Be the first to like this
Presented during the 34th Annual International Conference of the IEEE Engineering in Medicine and Biology Society (EMBC'12). Part of the workshop 'New Models and Modes for Data Sharing: Experiences from Neuroscience'. Presented by Jeffrey S. Grethe, Ph.D. from the Center for Research in Biological Systems at the University of California, San Diego.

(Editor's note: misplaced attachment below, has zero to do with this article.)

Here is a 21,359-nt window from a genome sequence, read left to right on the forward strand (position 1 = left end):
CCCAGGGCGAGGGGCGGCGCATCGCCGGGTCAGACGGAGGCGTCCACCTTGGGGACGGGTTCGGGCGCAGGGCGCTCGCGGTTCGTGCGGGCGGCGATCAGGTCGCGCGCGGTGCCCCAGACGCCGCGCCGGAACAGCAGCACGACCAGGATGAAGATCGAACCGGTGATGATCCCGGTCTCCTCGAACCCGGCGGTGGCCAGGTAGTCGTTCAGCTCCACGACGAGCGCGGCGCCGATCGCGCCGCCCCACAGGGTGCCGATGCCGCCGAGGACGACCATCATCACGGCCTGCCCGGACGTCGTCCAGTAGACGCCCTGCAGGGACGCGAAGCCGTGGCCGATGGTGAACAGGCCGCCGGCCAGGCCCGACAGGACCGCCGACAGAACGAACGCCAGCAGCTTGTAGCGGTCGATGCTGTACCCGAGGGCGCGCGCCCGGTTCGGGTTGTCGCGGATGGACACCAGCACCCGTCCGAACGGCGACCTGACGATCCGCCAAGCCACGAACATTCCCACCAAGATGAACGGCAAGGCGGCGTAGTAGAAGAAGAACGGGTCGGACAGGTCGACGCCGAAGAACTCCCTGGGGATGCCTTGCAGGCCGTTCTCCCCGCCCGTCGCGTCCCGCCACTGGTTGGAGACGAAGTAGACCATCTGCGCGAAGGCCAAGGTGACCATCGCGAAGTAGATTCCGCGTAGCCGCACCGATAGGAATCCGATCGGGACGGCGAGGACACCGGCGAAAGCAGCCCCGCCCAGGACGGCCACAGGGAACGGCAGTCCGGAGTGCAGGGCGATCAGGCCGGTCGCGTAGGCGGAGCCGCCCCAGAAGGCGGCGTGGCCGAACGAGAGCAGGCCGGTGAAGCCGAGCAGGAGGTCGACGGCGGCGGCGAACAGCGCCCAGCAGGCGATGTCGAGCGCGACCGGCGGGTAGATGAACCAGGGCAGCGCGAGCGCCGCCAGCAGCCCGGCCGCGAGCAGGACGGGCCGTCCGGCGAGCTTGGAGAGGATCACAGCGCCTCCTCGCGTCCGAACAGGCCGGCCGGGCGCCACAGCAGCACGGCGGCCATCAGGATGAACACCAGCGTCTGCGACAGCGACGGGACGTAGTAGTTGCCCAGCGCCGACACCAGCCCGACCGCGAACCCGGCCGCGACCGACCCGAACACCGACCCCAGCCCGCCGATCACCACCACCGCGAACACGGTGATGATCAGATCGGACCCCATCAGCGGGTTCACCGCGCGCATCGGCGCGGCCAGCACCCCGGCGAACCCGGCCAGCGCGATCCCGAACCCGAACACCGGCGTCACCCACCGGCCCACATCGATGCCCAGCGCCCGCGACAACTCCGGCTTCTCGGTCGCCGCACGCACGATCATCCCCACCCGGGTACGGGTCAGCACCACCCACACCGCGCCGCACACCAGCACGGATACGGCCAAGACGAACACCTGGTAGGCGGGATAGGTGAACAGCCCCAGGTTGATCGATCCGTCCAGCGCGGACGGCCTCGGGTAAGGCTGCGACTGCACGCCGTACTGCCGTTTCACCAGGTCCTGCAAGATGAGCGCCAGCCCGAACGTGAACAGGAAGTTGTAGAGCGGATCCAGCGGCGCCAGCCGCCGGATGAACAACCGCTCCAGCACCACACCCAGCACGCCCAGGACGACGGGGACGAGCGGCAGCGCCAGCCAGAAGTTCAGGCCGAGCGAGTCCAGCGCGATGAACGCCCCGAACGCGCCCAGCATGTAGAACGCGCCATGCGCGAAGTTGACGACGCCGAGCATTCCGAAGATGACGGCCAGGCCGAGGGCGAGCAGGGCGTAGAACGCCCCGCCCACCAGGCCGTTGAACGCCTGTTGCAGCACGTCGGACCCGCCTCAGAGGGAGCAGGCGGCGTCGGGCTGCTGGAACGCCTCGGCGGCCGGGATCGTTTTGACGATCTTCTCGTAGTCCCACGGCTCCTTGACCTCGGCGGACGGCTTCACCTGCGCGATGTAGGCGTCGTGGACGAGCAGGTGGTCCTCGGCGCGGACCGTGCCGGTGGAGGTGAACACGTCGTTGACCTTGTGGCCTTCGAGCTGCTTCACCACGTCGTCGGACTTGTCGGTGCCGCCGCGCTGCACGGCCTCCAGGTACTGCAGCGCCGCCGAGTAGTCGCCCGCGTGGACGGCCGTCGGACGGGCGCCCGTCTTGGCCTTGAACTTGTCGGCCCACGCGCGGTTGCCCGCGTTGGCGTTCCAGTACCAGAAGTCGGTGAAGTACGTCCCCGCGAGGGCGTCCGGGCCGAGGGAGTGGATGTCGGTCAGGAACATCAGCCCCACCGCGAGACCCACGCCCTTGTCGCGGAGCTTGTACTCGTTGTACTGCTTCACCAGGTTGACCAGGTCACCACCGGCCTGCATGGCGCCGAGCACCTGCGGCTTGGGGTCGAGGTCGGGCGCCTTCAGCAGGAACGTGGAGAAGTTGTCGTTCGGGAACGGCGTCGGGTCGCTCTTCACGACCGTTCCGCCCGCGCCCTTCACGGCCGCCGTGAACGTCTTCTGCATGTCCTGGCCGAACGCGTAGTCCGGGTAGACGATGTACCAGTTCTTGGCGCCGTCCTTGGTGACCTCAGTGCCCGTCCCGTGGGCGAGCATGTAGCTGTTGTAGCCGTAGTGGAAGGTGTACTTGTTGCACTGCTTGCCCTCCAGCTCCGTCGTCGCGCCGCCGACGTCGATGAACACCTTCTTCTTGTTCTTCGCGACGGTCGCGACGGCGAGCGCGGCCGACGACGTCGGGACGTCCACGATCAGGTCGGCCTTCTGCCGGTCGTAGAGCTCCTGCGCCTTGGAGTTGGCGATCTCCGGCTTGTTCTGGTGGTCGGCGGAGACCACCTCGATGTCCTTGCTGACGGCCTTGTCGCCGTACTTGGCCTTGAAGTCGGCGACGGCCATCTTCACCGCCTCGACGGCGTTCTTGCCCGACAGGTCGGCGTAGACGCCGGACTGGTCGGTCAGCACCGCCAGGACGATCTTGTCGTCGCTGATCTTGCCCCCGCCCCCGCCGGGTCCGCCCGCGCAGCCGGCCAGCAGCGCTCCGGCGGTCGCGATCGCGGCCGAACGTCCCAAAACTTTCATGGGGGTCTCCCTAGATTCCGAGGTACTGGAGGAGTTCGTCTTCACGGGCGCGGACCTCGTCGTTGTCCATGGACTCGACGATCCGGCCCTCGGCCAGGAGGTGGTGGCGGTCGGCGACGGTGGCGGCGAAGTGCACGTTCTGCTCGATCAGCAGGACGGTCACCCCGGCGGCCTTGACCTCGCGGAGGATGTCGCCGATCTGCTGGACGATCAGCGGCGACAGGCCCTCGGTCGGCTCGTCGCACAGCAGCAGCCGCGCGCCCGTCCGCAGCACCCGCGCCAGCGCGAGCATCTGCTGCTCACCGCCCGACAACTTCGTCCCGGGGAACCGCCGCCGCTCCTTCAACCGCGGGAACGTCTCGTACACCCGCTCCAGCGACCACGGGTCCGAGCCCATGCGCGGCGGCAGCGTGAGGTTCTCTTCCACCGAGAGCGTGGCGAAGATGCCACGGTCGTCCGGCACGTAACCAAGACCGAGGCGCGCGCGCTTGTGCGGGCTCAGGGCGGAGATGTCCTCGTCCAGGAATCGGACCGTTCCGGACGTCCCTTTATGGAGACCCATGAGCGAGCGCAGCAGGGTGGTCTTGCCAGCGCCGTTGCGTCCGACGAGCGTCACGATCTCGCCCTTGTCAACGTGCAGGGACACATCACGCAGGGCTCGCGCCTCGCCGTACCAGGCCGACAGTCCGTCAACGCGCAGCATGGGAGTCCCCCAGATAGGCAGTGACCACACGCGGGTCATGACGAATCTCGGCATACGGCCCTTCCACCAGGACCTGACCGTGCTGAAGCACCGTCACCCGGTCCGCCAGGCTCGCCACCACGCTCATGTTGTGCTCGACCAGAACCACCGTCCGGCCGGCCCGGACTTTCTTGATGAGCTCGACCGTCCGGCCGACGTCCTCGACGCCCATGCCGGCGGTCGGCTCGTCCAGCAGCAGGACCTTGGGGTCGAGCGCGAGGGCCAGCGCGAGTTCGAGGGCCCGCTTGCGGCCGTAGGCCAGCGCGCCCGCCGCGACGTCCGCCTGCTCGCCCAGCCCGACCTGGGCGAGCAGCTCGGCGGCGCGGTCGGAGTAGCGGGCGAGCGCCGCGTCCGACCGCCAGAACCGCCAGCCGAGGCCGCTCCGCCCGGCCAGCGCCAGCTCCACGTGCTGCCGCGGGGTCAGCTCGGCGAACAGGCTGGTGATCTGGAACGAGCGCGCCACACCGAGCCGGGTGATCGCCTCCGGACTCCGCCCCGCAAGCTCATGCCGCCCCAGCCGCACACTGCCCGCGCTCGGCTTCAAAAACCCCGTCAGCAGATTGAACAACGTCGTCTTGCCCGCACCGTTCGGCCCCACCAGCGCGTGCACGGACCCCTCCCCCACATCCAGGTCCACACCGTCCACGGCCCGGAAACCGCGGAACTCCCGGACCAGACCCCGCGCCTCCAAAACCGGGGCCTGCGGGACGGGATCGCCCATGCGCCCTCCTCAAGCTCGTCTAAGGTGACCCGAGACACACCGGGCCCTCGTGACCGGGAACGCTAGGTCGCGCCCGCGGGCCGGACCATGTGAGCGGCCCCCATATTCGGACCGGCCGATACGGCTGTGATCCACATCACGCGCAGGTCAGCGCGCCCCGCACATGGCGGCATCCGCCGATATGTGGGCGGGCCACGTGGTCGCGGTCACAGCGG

This workshop featured several large scale efforts to establish data sharing platforms, standards and tools to promote data intensive analysis in the neurosciences. As we head into the second decade of the 21st century, many scientists realize that current methods for publishing and accessing data are outmoded and inefficient. Neuroscience, with its large diverse and highly competitive community, has been slow to adopt more open sharing of data and has lacked effective tools to do so. There has been a significant investment in databases and tools for biological science, and frequent calls for more of them, but few calls to the biological community to adopt practices and frameworks for making their resources more easily discoverable and data more accessible. Data are contained within diverse sources, from web pages, databases, literature to personal lab systems, making for a haphazard mechanism for data and tool discovery. Although these mechanisms are effective for small communities, they are parochial for the totality of resources available, leading to fragmentation in the resource ecosystem. Neuroscience, with its diverse subdisciplines, complex data types and broad domain, presents the perfect exemplar of the current practices, bottlenecks and issues surrounding open access to data. This situation is changing, however, as groups have started to work together to define new models and tools for sharing and analyzing neuroscience data on an international scale. In this workshop, we bring together experts from national and international projects to discuss issues of data access and progress towards establishing platforms and best practices for effective sharing of neuroscience data in support of basic and clinical neuroscience.